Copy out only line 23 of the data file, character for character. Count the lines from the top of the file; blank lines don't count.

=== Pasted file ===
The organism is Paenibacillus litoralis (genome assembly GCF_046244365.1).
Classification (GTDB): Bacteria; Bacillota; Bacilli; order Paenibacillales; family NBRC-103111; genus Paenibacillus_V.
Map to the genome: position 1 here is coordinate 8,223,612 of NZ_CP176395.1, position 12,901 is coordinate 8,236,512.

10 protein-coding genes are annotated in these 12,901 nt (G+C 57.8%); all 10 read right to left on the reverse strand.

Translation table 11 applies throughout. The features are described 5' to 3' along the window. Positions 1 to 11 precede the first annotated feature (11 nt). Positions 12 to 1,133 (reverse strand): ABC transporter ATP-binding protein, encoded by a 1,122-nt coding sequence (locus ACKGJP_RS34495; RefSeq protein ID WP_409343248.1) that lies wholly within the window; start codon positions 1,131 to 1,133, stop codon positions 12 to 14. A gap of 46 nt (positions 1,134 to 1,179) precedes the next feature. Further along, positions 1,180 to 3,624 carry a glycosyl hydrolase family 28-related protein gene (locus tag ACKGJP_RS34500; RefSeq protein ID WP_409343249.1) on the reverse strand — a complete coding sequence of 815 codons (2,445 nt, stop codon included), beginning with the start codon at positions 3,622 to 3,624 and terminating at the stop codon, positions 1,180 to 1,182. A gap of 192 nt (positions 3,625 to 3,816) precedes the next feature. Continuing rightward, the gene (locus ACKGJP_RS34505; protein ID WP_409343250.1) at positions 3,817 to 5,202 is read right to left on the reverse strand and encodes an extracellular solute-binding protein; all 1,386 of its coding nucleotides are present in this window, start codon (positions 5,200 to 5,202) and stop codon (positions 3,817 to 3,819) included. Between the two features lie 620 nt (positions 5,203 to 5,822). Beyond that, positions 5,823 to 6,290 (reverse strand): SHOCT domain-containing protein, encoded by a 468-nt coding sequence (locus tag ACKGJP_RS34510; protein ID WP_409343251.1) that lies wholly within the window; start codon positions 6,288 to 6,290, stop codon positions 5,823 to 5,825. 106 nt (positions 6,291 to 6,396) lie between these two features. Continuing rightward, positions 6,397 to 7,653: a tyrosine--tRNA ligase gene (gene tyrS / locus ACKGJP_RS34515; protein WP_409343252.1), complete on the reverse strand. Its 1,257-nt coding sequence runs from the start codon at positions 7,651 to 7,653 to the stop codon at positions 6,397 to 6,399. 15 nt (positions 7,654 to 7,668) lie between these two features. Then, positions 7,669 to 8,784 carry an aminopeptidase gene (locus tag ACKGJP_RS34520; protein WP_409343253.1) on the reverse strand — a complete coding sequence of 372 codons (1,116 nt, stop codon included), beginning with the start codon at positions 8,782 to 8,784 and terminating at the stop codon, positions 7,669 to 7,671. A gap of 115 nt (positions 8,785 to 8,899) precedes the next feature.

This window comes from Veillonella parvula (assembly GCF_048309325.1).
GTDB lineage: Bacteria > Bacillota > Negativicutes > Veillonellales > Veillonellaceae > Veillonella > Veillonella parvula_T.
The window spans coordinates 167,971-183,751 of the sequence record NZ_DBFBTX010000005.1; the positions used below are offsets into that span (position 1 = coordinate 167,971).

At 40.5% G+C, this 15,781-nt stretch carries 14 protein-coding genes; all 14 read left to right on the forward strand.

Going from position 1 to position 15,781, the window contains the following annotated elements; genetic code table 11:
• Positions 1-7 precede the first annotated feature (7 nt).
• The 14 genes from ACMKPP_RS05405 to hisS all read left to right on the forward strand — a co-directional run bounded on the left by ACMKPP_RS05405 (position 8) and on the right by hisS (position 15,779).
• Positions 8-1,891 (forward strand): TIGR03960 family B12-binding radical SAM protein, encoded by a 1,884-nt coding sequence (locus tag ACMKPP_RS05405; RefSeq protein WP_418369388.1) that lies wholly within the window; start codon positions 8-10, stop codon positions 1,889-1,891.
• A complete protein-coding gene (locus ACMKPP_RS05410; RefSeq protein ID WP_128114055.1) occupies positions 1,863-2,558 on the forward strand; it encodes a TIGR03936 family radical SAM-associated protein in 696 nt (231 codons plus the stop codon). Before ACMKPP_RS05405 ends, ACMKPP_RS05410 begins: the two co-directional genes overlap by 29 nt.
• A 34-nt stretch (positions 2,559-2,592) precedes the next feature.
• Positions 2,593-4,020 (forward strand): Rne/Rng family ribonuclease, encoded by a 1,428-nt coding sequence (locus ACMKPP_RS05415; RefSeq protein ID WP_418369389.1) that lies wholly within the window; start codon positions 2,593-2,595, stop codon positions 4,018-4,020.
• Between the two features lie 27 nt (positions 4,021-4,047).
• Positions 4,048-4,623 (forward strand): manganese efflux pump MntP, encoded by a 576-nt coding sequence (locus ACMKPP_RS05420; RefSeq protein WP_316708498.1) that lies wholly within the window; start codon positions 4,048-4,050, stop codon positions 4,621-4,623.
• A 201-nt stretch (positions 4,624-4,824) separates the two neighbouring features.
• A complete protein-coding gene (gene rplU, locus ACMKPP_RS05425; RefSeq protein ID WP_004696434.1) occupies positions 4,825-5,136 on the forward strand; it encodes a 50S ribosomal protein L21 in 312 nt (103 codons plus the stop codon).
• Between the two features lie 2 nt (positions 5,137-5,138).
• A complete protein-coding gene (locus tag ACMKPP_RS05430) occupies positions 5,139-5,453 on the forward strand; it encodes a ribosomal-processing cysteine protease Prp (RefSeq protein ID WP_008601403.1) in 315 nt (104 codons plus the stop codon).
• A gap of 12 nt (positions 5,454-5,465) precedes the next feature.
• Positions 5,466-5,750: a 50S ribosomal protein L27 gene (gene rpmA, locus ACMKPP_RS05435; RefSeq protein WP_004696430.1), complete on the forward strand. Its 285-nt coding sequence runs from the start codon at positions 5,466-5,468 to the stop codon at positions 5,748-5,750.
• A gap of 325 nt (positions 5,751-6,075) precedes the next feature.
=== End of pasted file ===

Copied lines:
• A gap of 12 nt (positions 5,454-5,465) precedes the next feature.